Larry Magrinat v. Myra Maddox: When a third party purchases a debt owed to a medical provider, the proper measure of damages is the full amount owed by the plaintiff.
On August 26, 2016, the Alabama Court of Civil Appeals issued its opinion in Larry Magrinat v. Myra Maddox [Ms. 2150357], — So.3d — (Ala.Civ.App. 2016), a case arising out of a motor vehicle accident, for which Magrinat was awarded $42,000.00 in compensatory damages for his claim of negligence against Maddox. Magrinat appealed, challenging the damages award and alleging that the trial court used the wrong measure of damages in determining the award.
On May 15, 2012, in Lee County, Alabama, Maddox was operating a vehicle that rear-ended the vehicle occupied by Magrinat. As a result of the accident, Magrinat incurred injuries to his left ankle and left arm, for which he received treatment, including a surgery performed by Dr. Shane Buggay at St. Vincent’s Hospital. At his deposition, Dr. Buggay testified that the surgery was necessary to repair Magrinat’s arm. Magrinat incurred approximately $27,000.00 in medical expenses related to the surgery. Of Dr. Buggay’s charges of $9,281.00, he wrote off all but $3,200.00, which was sold to OrthoUSA (who expected to collect on the debt it had purchased).
Magrinat argued to the trial court that the proper measure of damages should include the amount of the charges for which he is responsible and not the amount that Dr. Buggay agreed to accept from OrthoUSA ($3,200.00). Maddox argued that the applicable measure of damages is the amount paid or to be paid to a medical provider. Following a bench trial on December 4, 2015, the trial court entered the judgment of $42,000.00. Upon a motion requesting an itemization of the damages it had awarded, the trial court indicated that the award included $3,200.00 for Dr. Buggay’s services.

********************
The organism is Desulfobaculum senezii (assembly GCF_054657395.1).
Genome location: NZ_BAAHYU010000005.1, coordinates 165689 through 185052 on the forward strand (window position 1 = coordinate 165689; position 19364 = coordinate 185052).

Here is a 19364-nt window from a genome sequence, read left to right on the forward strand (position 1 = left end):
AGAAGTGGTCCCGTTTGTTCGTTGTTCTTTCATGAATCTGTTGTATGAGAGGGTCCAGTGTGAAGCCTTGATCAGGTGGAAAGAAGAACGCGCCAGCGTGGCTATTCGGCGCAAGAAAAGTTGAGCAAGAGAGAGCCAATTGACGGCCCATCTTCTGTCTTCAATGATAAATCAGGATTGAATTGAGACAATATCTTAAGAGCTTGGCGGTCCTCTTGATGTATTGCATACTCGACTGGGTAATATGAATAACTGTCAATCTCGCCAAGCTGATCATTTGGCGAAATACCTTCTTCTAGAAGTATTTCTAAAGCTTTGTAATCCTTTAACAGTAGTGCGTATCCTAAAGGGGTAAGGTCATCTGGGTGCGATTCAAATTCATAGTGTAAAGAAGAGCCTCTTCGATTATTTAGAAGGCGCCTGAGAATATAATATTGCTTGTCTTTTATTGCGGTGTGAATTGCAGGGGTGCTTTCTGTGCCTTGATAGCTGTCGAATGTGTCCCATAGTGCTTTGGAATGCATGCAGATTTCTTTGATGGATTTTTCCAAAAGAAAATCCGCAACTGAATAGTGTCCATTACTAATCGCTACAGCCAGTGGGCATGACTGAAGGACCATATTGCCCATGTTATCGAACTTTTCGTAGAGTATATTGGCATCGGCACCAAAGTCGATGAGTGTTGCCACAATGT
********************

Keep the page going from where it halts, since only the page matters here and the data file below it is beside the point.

Determining the Proper Measure of Damages
The question before the Alabama Court of Civil Appeals, in a matter of first impression, was whether the trial court applied the proper measure of damages to determine the amount to be awarded to Magrinat; specifically, whether Magrinat is entitled to recover the amount of Dr. Buggay’s bill for which Magrinat was liable or the amount for which Dr. Buggay agreed to sell the debt to OrthoUSA. The appellate court determined that the proper measure of damages to be applied in a given case is a question of law, not a question of fact.
Maddox argued that Alabama’s collateral source rule provides that the proper measure of damages to be applied is the amount actually paid to the medical provider; therefore the trial court did not err in awarding to Magrinat $3,200.00 for the treatment provided by Dr. Buggay. The court disagreed with Maddox’s analysis, distinguishing the circumstance in this instance from that of a medical provider accepting a lower payment for his services from an insurance company or Medicare.
Rather Dr. Buggay had sold the debt to OrthoUSA in the hope of receiving some payment for treatment provided to an uninsured patient while allowing OrthoUSA to bear the risk of collecting the debt. The amount owed by Magrinat is not less; it is merely owed now to OrthoUSA, rather than Dr. Buggay. The Alabama Court of Civil Appeals found no cases on point in Alabama to answer the question of the proper measure of damages in such instances, so it looked to California for guidance.
Damages for Medical Expenses
In Alabama, the “general rule regarding the recovery of medical expenses, including hospital expenses resulting from personal injuries, is that a plaintiff may recover those medical expenses that are reasonable and necessary.” Ex parte Hicks, 537 So.2d 486, 489-90 (Ala. 1988); see also Hooks v. Pettaway, 142 So.3d 1151, 1158 (Ala.Civ.App. 2013). Therefore, the only way for Magrinat to be fully compensated for the loss he suffered as a result of the accident was for him to recover the amount for which he is liable and not limit the recovery to the amount for which the medical provider agreed to sell the debt. It is of no consequence whether the debt holder actually intends to collect the debt.
Damages When a 3rd Party Purchases a Medical Debt
The Alabama Court of Appeals adopted the following holding in answering the question at bar: “[W]hen a third party purchases a medical provider’s debt but the injured party who was treated remains responsible and liable for that debt in full, the injured party is entitled to recover as damages the amount the injured party owes, to the extent it is reasonable and necessary; the injured party is not limited to recovering the amount the medical provider agreed to accept from the third-party purchaser of that debt.”
In the instant case, Magrinat should have been award damages for Dr. Buggay’s treatment in the amount of $9,281.00, rather than $3,200.00. The judgment for compensatory damages was reversed and remanded to apply the proper measure of damages
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